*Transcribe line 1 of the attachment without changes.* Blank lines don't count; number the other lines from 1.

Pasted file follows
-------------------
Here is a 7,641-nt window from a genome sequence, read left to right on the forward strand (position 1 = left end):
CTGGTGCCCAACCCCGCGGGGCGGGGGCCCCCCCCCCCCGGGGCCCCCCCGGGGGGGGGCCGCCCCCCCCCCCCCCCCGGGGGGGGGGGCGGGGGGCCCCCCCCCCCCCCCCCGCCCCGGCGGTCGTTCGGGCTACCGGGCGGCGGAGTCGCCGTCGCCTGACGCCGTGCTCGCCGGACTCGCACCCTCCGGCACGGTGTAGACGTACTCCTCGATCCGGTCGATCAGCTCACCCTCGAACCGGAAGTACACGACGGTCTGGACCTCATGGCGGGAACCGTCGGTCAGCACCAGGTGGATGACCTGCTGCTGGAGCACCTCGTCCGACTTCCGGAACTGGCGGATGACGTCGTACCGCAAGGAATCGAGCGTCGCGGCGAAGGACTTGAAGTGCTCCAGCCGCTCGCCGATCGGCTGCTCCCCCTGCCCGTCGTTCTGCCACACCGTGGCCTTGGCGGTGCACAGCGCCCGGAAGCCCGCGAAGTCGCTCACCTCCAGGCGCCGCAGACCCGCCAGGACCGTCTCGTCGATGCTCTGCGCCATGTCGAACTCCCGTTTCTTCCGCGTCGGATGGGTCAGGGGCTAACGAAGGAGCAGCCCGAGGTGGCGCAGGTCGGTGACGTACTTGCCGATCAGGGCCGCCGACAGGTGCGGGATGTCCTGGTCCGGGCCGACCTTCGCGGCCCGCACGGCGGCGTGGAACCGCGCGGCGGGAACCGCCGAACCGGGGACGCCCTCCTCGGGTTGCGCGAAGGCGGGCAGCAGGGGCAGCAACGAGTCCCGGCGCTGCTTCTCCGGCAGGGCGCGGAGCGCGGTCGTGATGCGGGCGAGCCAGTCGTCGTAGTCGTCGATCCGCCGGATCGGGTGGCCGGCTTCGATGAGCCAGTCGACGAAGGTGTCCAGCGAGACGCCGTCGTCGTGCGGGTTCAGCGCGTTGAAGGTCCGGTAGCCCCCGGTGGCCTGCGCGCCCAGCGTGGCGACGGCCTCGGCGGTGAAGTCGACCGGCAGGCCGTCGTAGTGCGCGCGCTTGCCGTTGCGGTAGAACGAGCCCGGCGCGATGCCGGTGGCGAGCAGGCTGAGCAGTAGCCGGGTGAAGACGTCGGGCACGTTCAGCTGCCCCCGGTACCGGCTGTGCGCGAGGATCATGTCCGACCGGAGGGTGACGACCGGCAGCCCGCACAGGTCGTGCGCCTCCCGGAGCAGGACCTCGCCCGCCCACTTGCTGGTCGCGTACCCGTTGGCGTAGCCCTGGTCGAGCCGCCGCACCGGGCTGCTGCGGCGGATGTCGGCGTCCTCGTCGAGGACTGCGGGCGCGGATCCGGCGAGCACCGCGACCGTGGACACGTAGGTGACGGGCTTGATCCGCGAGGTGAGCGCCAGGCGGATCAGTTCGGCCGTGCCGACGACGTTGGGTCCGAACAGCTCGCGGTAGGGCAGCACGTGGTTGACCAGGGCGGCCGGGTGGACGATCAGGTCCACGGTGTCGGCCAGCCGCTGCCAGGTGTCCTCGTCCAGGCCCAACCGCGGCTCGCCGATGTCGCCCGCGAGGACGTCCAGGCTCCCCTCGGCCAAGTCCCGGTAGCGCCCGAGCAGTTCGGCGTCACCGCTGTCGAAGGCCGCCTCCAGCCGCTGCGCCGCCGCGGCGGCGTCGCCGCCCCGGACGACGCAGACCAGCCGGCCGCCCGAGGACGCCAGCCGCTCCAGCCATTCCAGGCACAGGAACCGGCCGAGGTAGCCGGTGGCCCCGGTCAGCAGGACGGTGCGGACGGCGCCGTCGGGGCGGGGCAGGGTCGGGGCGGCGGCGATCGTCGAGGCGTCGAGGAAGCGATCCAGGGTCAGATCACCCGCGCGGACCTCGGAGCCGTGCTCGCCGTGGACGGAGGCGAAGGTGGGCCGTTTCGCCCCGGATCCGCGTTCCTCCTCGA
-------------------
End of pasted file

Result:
Here is a 7,641-nt window from a genome sequence, read left to right on the forward strand (position 1 = left end):